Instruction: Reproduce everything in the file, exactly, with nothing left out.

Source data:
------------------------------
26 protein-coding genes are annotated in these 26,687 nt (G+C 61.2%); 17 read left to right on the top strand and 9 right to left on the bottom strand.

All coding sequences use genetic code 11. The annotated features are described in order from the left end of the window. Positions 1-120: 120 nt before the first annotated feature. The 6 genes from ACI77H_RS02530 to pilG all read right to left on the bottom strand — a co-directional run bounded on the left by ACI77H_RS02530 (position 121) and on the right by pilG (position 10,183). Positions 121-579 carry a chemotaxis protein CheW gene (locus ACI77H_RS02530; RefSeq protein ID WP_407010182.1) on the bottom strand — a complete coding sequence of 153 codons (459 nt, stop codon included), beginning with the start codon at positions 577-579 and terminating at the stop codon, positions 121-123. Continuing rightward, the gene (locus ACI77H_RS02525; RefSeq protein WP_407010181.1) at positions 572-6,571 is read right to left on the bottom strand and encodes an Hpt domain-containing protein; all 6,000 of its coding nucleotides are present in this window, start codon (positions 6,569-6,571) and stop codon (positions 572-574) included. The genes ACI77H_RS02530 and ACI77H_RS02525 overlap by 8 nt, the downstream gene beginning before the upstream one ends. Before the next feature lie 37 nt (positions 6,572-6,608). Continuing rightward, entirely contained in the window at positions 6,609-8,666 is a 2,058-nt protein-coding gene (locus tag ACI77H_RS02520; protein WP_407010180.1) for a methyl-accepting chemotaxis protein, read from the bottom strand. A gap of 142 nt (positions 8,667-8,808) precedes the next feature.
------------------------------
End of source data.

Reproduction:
26 protein-coding genes are annotated in these 26,687 nt (G+C 61.2%); 17 read left to right on the top strand and 9 right to left on the bottom strand.

All coding sequences use genetic code 11. The annotated features are described in order from the left end of the window. Positions 1-120: 120 nt before the first annotated feature. The 6 genes from ACI77H_RS02530 to pilG all read right to left on the bottom strand — a co-directional run bounded on the left by ACI77H_RS02530 (position 121) and on the right by pilG (position 10,183). Positions 121-579 carry a chemotaxis protein CheW gene (locus ACI77H_RS02530; RefSeq protein ID WP_407010182.1) on the bottom strand — a complete coding sequence of 153 codons (459 nt, stop codon included), beginning with the start codon at positions 577-579 and terminating at the stop codon, positions 121-123. Continuing rightward, the gene (locus ACI77H_RS02525; RefSeq protein WP_407010181.1) at positions 572-6,571 is read right to left on the bottom strand and encodes an Hpt domain-containing protein; all 6,000 of its coding nucleotides are present in this window, start codon (positions 6,569-6,571) and stop codon (positions 572-574) included. The genes ACI77H_RS02530 and ACI77H_RS02525 overlap by 8 nt, the downstream gene beginning before the upstream one ends. Before the next feature lie 37 nt (positions 6,572-6,608). Continuing rightward, entirely contained in the window at positions 6,609-8,666 is a 2,058-nt protein-coding gene (locus tag ACI77H_RS02520; protein WP_407010180.1) for a methyl-accepting chemotaxis protein, read from the bottom strand. A gap of 142 nt (positions 8,667-8,808) precedes the next feature.